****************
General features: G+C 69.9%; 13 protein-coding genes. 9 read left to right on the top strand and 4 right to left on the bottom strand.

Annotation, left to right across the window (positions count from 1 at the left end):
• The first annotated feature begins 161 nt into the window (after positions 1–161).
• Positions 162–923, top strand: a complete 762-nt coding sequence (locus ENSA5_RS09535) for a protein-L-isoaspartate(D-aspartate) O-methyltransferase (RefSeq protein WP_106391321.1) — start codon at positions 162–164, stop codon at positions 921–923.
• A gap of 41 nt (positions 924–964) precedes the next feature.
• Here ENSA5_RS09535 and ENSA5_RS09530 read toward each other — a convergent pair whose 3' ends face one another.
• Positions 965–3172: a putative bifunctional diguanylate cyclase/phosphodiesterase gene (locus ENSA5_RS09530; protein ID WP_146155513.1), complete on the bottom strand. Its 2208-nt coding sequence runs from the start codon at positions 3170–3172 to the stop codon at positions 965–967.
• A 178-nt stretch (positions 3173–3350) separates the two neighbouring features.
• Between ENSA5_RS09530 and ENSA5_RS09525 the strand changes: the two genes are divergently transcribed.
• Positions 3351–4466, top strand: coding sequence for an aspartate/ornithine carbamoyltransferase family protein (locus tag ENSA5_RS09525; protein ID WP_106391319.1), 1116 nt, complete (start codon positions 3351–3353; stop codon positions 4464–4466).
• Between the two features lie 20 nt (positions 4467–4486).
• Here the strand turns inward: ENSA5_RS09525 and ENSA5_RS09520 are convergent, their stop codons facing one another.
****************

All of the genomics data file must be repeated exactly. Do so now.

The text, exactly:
General features: G+C 69.9%; 13 protein-coding genes. 9 read left to right on the top strand and 4 right to left on the bottom strand.

Annotation, left to right across the window (positions count from 1 at the left end):
• The first annotated feature begins 161 nt into the window (after positions 1–161).
• Positions 162–923, top strand: a complete 762-nt coding sequence (locus ENSA5_RS09535) for a protein-L-isoaspartate(D-aspartate) O-methyltransferase (RefSeq protein WP_106391321.1) — start codon at positions 162–164, stop codon at positions 921–923.
• A gap of 41 nt (positions 924–964) precedes the next feature.
• Here ENSA5_RS09535 and ENSA5_RS09530 read toward each other — a convergent pair whose 3' ends face one another.
• Positions 965–3172: a putative bifunctional diguanylate cyclase/phosphodiesterase gene (locus ENSA5_RS09530; protein ID WP_146155513.1), complete on the bottom strand. Its 2208-nt coding sequence runs from the start codon at positions 3170–3172 to the stop codon at positions 965–967.
• A 178-nt stretch (positions 3173–3350) separates the two neighbouring features.
• Between ENSA5_RS09530 and ENSA5_RS09525 the strand changes: the two genes are divergently transcribed.
• Positions 3351–4466, top strand: coding sequence for an aspartate/ornithine carbamoyltransferase family protein (locus tag ENSA5_RS09525; protein ID WP_106391319.1), 1116 nt, complete (start codon positions 3351–3353; stop codon positions 4464–4466).
• Between the two features lie 20 nt (positions 4467–4486).
• Here the strand turns inward: ENSA5_RS09525 and ENSA5_RS09520 are convergent, their stop codons facing one another.